By Eileen Ogintz
DUBLIN, Ireland (Day 2 of 2) –There once was a selfish giant who didn’t want any children in his garden. When kids were barred, the birds left and it was nonstop winter.
The giant was understandably miserable, so when he saw a child, he welcomed the child back to his garden… the birds came and summer came!
Thanks, Oscar Wilde for that tale. Thanks Irish historian and writer Pat Liddy for telling it to me as we stood in the Merrion Square Park Playground that is based around the Selfish Giant, complete with a large giant and a statue of Oscar Wilde.
I love all the quotes penned by 48 different people in Wilde’s memorial, like “Beauty has as many meanings as a man has moods” and “Experience is the name everyone gives to his mistakes.”
“There are loads of Irish folktales and fairytales,” Liddy says. Stop in at Hodges Figgis bookshop to find a large collection.
Liddy says the mistake Americans make when visiting Ireland is rushing around too much. “Give yourself time,” he says. Don’t rush off on day trips to the west of the country. “I don’t go to New York to see Chicago,” he said. Here are some places he suggests you visit:
The Jeanie Johnston, the replica of the kind of ship that brought immigrants to the United States. The original Jeanie Johnston made 16 emigrant journeys to North America between 1847 and 1855. Today, there are 40+ million Americans of Irish descent, many of whom first came after the potato famine.
Walk through St. Stephen’s Green, Ireland’s best known Victorian public park and look at the statues-and the ducks. We stayed at the comfortable O’Callaghan Stephen’s Green Hotel, which was very convenient to our walking tours of the city center.
Take kids to The Brazen Head Inn for an evening of historical Irish storytelling, music and dinner.
Walk through Trinity College and remind the kids that Bram Stoker, the author of Dracula, studied here. See the famous Book of Kells at the Old Library (the 9th Century 600 hand written pages composed by three writers and three artists).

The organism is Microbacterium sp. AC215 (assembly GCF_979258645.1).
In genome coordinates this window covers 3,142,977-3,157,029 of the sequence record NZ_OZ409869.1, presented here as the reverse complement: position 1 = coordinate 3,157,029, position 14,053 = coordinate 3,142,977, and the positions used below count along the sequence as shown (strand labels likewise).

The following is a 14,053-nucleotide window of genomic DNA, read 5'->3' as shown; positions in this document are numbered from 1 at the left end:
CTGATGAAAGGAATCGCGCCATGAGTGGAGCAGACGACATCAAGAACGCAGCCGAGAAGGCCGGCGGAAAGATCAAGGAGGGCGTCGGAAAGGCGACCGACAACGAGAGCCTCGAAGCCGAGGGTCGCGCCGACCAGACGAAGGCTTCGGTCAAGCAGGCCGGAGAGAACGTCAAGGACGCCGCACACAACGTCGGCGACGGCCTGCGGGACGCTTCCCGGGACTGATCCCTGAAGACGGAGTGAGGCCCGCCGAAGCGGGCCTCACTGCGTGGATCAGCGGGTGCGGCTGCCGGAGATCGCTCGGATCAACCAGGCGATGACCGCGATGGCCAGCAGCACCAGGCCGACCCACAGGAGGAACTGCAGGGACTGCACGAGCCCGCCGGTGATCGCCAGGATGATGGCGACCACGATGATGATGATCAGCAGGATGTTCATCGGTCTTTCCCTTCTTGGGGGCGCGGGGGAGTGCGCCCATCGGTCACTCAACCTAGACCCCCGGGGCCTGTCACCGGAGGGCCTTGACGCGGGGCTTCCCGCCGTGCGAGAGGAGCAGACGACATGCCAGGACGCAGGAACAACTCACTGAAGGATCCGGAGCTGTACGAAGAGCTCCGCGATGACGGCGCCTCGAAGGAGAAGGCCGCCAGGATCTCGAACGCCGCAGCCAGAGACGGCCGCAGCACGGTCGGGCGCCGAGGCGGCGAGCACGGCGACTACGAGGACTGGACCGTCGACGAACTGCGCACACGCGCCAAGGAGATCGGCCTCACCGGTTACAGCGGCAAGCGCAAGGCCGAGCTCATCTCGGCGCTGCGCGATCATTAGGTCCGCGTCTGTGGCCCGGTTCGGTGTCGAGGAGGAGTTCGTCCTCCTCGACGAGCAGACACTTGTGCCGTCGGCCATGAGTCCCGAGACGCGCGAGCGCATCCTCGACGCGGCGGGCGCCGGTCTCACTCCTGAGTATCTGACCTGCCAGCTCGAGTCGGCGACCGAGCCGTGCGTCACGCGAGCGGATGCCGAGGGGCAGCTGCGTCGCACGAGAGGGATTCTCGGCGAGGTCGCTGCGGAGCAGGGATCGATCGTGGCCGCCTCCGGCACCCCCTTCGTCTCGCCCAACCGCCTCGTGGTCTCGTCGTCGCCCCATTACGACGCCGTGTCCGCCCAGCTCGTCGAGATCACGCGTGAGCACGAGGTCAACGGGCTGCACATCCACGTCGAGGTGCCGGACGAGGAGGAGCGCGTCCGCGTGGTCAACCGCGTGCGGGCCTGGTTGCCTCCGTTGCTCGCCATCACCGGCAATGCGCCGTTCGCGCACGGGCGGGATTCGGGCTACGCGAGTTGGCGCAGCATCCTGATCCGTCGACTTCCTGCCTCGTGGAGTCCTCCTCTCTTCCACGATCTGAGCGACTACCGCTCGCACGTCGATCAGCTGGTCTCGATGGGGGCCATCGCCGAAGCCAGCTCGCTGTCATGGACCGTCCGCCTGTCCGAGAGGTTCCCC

Take a day trip by train or boat to Howth, the picturesque fishing port in Dublin Bay about 7 miles outside the city.
Take your aspiring writers to The Chester Beatty Library at Dublin Castle, the free museum devoted to the evolution of writing and books.
Visit The Dublin Zoo –the third oldest zoo in the world with gardens, lakes and more than 400 animals, including many rare species.
Try Irish Hurling—a lot faster than Field Hockey! See how your teens do at Experience Gaelic Games.
Go to church for dinner–really. The Church was a church–Arthur Guinness was married here; Handel played the Organ here. Today it’s a popular restaurant with music at night, though it still looks like a church.
Take a tour on the hop-on, hop-off Green Bus.
James Joyce fans should make a stop at Sweny’s Chemist where Ulysses Fans will remember Leopold Bloom famously stopped to buy lemon soap. Today it is run by volunteers. You can still buy lemon soap, and if you in luck, catch a reading.
The National Gallery of Ireland is free and known for its collection of European artists. George Bernard Shaw famously said he got his “best education” at the gallery and left a legacy to the museum
Most important in Dublin, says Liddy, “relax…that’s what holidays are for!”